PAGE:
Political differences are being set aside to establish 2022 as the year the White House and Capitol Hill created the policy and legislative foundations for the rapidly evolving US Advanced Air Mobility (AAM) sector. While this journey’s milestones have been incremental, the pace of activities is quickening.
In June, members of the US House of Representatives established the bipartisan Congressional Advanced Air Mobility Caucus. The caucus is intended to ensure continued US leadership in the sustainable future of flight and educate members in the Senate and House about revolutionary AAM technology.
In an attention-getting event this August, the White House convened the first ever US AAM policy summit.
Concurrently, high-level legislative efforts were winding their way through the halls of Capitol Hill, which culminated 17 October with President Biden signing Senate bill 516, the “Advanced Air Mobility Coordination and Leadership Act”. The legislation, which consolidated a companion House bill, requires the Secretary of Transportation to establish an advanced air mobility interagency working group to: review and examine factors that will allow the maturation of the AAM ecosystem within the US and develop an AAM National Strategy.
Voices of Diverse Stakeholders
One AAM industry perspective on the significance of the recently signed AAM Act was obtained from Greg Bowles, Head of Government and Regulatory Affairs at Joby Aviation. The executive first pointed out that many eVTOL designs, including Joby’s, have been created to fit into today’s aviation system but with the ability to provide even greater benefit as the aviation system is adapted for the future. He continued, “The Advanced Air Mobility Coordination and Leadership Act was created by Congress to assure that early leaders like Joby can integrate smoothly into the existing aviation system without delay and the learnings from these initial operations can be used to inform the key agencies (DoT [Department of Transportation], DoE [Department of Energy], DoD [Department of Defense], etc.). While the early days of advanced air mobility will make use of existing airports and heliports and the traditional air traffic control system, over time evolving the NAS [National Airspace System] will assure the US can continue to lead the next century of aviation.”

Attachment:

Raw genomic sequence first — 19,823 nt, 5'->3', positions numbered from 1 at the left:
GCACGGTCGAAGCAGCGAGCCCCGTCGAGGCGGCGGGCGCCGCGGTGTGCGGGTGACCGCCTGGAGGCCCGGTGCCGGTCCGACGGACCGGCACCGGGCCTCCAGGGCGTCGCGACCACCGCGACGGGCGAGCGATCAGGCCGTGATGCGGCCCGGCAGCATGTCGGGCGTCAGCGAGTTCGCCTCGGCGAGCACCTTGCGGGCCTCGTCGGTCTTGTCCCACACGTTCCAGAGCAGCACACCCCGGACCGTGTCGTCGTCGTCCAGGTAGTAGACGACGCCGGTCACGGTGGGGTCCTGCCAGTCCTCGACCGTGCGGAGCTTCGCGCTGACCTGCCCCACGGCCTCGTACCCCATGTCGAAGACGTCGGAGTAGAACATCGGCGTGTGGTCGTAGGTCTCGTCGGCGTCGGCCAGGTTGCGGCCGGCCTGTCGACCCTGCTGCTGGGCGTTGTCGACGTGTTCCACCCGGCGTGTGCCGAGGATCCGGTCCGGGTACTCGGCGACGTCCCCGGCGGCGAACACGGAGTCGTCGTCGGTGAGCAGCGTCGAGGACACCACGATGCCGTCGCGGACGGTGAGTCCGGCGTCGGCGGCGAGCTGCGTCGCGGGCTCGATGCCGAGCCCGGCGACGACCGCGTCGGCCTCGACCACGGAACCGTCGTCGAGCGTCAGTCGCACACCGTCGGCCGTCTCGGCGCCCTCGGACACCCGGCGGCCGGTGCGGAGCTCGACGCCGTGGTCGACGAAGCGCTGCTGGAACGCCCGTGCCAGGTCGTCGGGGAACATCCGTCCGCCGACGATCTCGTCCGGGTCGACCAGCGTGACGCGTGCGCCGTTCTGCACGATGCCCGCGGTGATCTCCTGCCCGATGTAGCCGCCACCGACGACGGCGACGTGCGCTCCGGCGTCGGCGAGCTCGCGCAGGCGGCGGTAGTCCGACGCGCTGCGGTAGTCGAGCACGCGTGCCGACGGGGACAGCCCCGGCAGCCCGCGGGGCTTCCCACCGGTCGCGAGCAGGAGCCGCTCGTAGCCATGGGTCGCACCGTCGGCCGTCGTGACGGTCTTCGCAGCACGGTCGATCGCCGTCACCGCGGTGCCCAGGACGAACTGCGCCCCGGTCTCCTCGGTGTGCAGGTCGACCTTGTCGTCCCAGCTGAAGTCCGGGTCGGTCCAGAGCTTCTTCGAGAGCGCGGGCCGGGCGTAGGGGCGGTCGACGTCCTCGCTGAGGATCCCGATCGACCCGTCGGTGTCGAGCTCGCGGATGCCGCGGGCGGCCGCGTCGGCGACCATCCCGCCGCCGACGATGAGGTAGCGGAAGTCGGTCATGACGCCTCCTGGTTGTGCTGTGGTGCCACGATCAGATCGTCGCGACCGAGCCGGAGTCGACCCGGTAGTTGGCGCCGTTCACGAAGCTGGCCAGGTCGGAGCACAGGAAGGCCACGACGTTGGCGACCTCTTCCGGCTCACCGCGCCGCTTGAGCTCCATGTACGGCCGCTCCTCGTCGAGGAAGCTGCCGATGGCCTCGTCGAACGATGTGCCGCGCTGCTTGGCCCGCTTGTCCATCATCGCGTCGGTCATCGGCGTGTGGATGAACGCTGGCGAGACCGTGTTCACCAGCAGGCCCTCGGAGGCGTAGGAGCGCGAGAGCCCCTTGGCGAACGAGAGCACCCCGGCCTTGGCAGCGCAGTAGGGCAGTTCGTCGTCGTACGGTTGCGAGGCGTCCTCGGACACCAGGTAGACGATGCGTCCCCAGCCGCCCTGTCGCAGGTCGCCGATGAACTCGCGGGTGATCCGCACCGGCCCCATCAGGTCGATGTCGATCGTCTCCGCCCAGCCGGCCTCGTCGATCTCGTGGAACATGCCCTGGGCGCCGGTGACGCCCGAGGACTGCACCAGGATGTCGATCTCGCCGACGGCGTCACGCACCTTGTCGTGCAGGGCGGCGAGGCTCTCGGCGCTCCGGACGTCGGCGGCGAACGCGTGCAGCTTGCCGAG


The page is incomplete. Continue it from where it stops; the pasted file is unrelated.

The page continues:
Clint Harper, Urban Air Mobility Fellow at Urban Movement Labs, offered that the recently signed act was a major opportunity to “dismantle legacy silos.” The community veteran initially explained, “We believe that at the federal level, alongside the Federal Aviation Administration, at a minimum, there should be representatives from the Federal Highway Administration and Federal Transit Administration involved,” and continued, “In the United States, transportation decisions have historically traded one transportation innovation for another without thinking holistically.
“For example, in Los Angeles' history, we once had an expansive light rail transit network and urban air mobility in the form of a regional helicopter airline. How different would the region be if we worked to integrate each one within a holistic transportation system instead of abandoning ‘older’ technology?
“State departments of transportation, including their aeronautics divisions, and other intermodal experts, also need to be consulted. At the local level, the ‘go-to’ departments will be airport authorities and DOTs, but many different departments and agencies will ultimately inform the decision-making process. We cannot forget the critical role of land use planners in creating policy, particularly concerning privately developed infrastructure. Economic development organizations, emergency management, and energy utility providers are also crucial.”
When asked some of the early, major challenges facing the soon-to-be established Secretary of Transportation-sponsored working group, Harper said, “Community members must have a voice in decision-making, which highlights a critical need for planning and outreach resources at the local level.” The subject matter expert continued, “AAM strategies must address all existing and emerging use cases to understand how AAM will integrate [Mr. Harper’s emphasis] within the transportation system as an equitable intervention. Further, the industry must work with communities to communicate AAM benefits, risks, and impact honestly. Communities must understand who stands to benefit and who stands to be affected by negative externalities. Community feedback can help mitigate risk, but equally important, to ensure an equitable distribution of benefits across all use cases.”
The Devil in the Details
Several early takeaways can be gleaned from the early US AAM ecosystem construct. In one case, this embryonic sector will advance through a whole-of-government strategy, with federal participants to certainly include the FAA, the Pentagon, the Commerce Department and others – in addition to state and local governments. As these government activities advance, there will be the imperative to continue an active outreach to, and involvement of, industry, associations and other stakeholders, especially as operator certification, training standards, and other details are established.
Beyond lofty policy and legislative activities, the sector will move forward through much more focused, detailed programs, including budgets for the FAA, DoD and other entities that will provide initial and recurring investments for developing operator standards and other purposes, including public sector eVTOL procurement.